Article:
Norwest still makes the list -- in California

  • Article by: JOHN J. OSLUND and PATRICK KENNEDY , Star Tribune
  • Updated: March 27, 1999 - 10:00 PM

Norwest Corp. still makes the Top 10 list of the state's largest public companies.

But the state is California, not Minnesota.

By virtue of Norwest's surprise $31 billion agreement last June to acquire San Francisco-based Wells Fargo & Co. and move its headquarters there, Norwest cannot be included in the Star Tribune 100 (ST100), an annual listing of the largest publicly held, Minnesota-based companies.

Though the departure of Norwest's headquarters took a significant chunk of sales and earnings out of the ST100, the big bank's economic contributions to Minnesota are virtually unchanged. There have not been significant job cuts, for example, and most operations continue here as before.

So, beyond civic pride, is Minnesota worse off?

"I wish I knew," said Tom Stinson, Minnesota state economist. "We've lost the big salaries for a few key executives. But have we lost a focus on the upper Midwest as well? Are they going to continue to be as good a corporate provider as they were before? Or will they focus more on Wells' traditional markets?"

Still here -- and growing  

Stinson's uncertainty is partly due to the nature of financial services firms, such as Norwest and Green Tree Financial Corp., also a no-show on this year's ST100 because it was acquired in July by Indiana insurer Conseco Inc.

The economic impact of such firms is more difficult to quantify than, say, manufacturing firms with substantial research and development operations that also might be relocated in a headquarters move. Both Norwest and Green Tree still have substantial, growing operations in Minnesota.

In a letter to the Star Tribune asking that Norwest/Wells Fargo be included in this year's ST100 list, Norwest Bank Chairman James Campbell said: "If your sole criteria focuses on where the senior executives of the holding company have their offices, we think you'll miss an opportunity to explore the broader economic health of major Minnesota businesses."

Campbell, who remains in charge of Norwest Bank Minnesota, points out that Norwest remains one of the state's largest employers (13,600 Minnesota employees) and that Minneapolis remains headquarters to 14 of Wells Fargo's national businesses.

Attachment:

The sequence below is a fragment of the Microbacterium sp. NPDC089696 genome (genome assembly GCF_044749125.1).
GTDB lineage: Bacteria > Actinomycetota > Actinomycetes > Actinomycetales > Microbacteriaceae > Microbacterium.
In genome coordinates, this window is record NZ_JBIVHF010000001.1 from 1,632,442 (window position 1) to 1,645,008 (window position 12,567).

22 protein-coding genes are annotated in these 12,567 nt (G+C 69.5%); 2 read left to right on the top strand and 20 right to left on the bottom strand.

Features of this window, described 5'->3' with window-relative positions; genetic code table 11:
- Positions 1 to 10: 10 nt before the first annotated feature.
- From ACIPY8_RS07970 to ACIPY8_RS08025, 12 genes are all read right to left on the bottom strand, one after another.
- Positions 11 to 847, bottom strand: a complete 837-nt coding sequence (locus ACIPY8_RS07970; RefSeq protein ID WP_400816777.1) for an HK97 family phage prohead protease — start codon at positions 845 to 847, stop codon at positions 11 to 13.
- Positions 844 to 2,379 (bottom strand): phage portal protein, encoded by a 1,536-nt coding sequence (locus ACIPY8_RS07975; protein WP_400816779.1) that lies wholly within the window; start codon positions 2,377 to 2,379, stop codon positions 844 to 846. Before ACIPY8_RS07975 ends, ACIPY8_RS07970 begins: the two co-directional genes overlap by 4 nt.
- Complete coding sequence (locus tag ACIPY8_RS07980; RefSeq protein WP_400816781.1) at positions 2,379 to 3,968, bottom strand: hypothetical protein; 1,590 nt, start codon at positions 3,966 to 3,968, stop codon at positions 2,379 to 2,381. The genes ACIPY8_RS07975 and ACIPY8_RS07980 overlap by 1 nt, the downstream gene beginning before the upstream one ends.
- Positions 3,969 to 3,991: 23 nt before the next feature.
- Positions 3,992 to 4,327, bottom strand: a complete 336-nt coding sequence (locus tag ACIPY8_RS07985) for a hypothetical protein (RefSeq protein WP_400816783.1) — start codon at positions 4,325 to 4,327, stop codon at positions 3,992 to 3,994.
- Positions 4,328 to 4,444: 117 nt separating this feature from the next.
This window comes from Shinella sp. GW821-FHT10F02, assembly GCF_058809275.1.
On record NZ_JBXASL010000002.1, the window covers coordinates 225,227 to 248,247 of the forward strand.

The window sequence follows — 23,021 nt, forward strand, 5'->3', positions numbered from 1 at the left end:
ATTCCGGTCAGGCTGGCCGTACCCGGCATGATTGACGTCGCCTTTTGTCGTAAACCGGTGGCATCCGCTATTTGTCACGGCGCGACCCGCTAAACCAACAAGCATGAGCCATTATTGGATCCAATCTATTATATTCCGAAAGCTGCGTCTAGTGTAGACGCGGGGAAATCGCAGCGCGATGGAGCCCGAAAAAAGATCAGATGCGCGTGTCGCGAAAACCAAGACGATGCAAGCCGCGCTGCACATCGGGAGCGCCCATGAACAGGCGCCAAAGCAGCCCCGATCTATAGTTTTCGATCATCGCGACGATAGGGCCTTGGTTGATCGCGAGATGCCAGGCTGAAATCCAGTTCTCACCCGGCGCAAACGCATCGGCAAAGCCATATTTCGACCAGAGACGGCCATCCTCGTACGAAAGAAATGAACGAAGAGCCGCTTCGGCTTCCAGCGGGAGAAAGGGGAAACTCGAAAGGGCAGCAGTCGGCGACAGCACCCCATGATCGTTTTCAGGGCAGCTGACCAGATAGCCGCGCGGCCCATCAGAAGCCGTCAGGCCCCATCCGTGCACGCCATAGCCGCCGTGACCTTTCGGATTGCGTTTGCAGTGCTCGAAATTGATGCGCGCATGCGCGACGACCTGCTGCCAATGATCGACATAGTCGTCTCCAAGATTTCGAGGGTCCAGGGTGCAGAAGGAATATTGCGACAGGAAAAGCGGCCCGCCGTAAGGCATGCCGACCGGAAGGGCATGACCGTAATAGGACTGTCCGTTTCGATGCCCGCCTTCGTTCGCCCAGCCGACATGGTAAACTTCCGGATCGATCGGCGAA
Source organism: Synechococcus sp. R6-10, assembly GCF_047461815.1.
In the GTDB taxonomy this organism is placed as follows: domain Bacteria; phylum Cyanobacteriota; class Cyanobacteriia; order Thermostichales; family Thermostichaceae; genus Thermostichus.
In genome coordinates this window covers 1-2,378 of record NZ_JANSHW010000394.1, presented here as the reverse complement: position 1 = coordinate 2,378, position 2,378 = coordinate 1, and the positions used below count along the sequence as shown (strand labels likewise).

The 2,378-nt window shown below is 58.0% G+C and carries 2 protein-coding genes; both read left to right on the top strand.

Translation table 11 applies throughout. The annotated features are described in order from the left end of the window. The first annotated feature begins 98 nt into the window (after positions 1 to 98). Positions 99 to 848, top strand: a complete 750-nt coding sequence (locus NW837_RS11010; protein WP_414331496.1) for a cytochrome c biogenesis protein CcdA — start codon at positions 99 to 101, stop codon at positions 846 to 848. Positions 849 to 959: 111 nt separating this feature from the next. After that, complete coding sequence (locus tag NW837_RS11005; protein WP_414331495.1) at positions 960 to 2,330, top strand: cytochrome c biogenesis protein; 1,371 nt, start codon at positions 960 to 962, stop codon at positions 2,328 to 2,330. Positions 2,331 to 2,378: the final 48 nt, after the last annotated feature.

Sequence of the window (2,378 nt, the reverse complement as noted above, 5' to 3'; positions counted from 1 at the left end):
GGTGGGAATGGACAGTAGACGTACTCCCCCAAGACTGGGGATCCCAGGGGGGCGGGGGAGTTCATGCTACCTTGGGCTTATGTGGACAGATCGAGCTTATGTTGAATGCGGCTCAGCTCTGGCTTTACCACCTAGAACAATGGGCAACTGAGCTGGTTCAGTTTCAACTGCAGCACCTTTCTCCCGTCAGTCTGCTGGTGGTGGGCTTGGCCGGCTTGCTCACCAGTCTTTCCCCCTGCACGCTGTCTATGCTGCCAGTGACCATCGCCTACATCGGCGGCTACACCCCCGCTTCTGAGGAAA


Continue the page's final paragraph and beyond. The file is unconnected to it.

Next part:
The emotional effects  

But however difficult it is to quantify the economic effects of a corporate relocation, the emotional and political effects are the stuff newspaper headlines are made of. Minnesotans cheered last week's news that the merged NSP and New Century Energies utility will have its headquarters in Minneapolis. Denver, where New Century is based, frowned. In the past few months, headquarters relocations have been big news in both the "winning" and "losing" communities:

  •   Germany's Adidas Solomon AG won points with urban leaders when it placed its U.S. headquarters in racially mixed, low-income North Portland, Ore. In the process, the German sneaker maker took a jab at arch-competitor Nike, whose headquarters is located on a "guarded compound in suburban Beaverton," the Wall Street Journal reported in January.

  •   Costa Mesa, Calif.-based Rockwell International announced in February that it will relocate to Milwaukee. The move marks a homecoming for the big defense contractor, which began life in the early 1900s as a Wisconsin axle maker and is being enthusiastically welcomed back by Badger loyalists.

  •   When the Miami Herald learned that Burger King was contemplating a move out of town, its editorial writers urged Miamians to "Hold on to the Whopper."

  •   Yet the Herald's parent, Knight Ridder Inc., was the target of criticism in Florida last year for moving its corporate headquarters to Silicon Valley from Miami. (Similar concerns arose in the Twin Cities last year when locally owned Cowles Media Co., which owned the Star Tribune, sold itself to Sacramento-based McClatchy Newspapers Inc.)

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